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People Are Furious About The "Childish" Behaviour Of MPs At Prime Minister's Questions

BuzzFeed News has obtained complaints sent to the Commons speaker from fed-up PMQs viewers. "The House looks like a rabble at times," one said.

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The speaker of the House of Commons, John Bercow.
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The speaker of the House of Commons, John Bercow.

House of Commons speaker John Bercow has received a barrage of complaints in the last few months from angry viewers about the "childish and rude" behaviour of MPs during Prime Minister's Questions.

BuzzFeed News used a Freedom of Information request to obtain all correspondence sent to the speaker about PMQs since the end of November last year. The majority were emailed complaints about the unruly behaviour of MPs who heckle throughout the weekly session.

Bercow has long warned MPs that the public hate to see them jeering at their political rivals, and repeatedly calls for order during PMQs. But voters called on him to do more to shut down the abuse.

This person was "absolutely appalled at the childish, rude attitude" from MPs on both sides of the House.

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They wrote:

"These are supposed to be adults but their behaviour is tantamount to a playground full of spoiled children that cannot get their own way. Shouting across the floor of the HofC is worse than hooligans at a football match and should be cracked down on very very firmly."

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MPs "talk all the time and shout and generally behave like unruly gangs of children", another viewer wrote.

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They said:

"I used to be a Teacher and would never allow any pupil in my classroom to behave in such a manner. ... Surely there are more effective measures you can take and perhaps it is time to make an example of someone who demonstrates such rudeness and disrespect. ... The House looks like a rabble at times."

Others said Bercow needed to take more action against the worst hecklers, and said calling "Order, order!" was not enough.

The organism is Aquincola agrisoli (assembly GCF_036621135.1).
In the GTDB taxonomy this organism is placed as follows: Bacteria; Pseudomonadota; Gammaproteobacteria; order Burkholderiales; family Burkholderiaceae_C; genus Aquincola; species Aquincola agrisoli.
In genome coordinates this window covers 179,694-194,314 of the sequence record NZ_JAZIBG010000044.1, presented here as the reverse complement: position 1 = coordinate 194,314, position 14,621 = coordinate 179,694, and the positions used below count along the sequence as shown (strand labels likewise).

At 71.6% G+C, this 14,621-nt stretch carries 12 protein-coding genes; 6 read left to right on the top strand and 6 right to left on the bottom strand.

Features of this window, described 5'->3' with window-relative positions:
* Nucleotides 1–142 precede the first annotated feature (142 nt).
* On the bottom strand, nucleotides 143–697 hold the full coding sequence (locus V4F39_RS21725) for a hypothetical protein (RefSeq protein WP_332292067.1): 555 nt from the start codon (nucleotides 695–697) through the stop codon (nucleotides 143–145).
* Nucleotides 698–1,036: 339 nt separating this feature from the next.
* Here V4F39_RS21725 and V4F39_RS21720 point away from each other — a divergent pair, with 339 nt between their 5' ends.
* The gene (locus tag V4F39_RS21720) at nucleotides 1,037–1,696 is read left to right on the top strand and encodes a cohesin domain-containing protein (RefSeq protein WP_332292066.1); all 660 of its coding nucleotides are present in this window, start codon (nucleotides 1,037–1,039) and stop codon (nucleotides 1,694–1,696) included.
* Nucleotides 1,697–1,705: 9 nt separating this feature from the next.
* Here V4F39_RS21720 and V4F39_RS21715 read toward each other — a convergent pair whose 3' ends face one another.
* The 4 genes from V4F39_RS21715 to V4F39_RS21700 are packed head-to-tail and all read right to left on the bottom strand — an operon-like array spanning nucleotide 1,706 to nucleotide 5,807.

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And the worst offenders should be suspended from the Commons, according to this email.

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The viewer wrote:

"Is it possible that you and your deputies could warn the parties' leader or shadow leader that the most disruptive would be suspended from the House after a public warning? A 'sending off' would, I hope, concentrate the minds of the remainder of the MPs."

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Some told Bercow he wasn't very good at controlling the "rabble", particularly when it came to the heckling of SNP MPs.

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The angry viewer said:

"You may believe that you are doing a good job of controlling this house with an even hand; I can assure you that you are not when it comes to Scottish MPs when your intervention to quiet the rabble either comes late or not at all."

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"You rarely achieve order and PMQs ends up being 50 minutes and not 30 minutes," one viewer complained.

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However, it wasn't all bad – Bercow did have some admirers.

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"We have watched Prime Minister's Questions for years but you, Mr Speaker, would seem to be the first to establish real order. ... You, sir, are doing an admirable [job] in corralling these belligerent and ill behaved MPs," one person wrote.

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Some people were very cross about MPs looking at their phones during PMQs.

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The person annoyed about phones said:

"I find it very discourteous when Cabinet members are laughing at jokes on their mobile phones during PMQs. It may seem OK to them, but not to their voters. How can they expect respect when their behaviour is below that of a school child."

Another called for an "outright BAN" on phones in the Commons chamber.

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While others were more concerned about the dress code, in particular Jeremy Corbyn's apparent choice of footwear.

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This person wrote:

"Today at PMQs, the Leader of the Opposition stood up in full public view and was wearing grey trainers with velcro fasteners. Appreciate he often feels like doing a runner after them, but surely this is unacceptable."

A spokesperson for Bercow told BuzzFeed News: “The speaker is committed to maintaining order in the House of Commons chamber and will continue to challenge any member whose conduct can be deemed unruly or offensive.”

Emily Ashton is a senior political correspondent for BuzzFeed News and is based in London.

Contact Emily Ashton at emily.ashton@buzzfeed.com.

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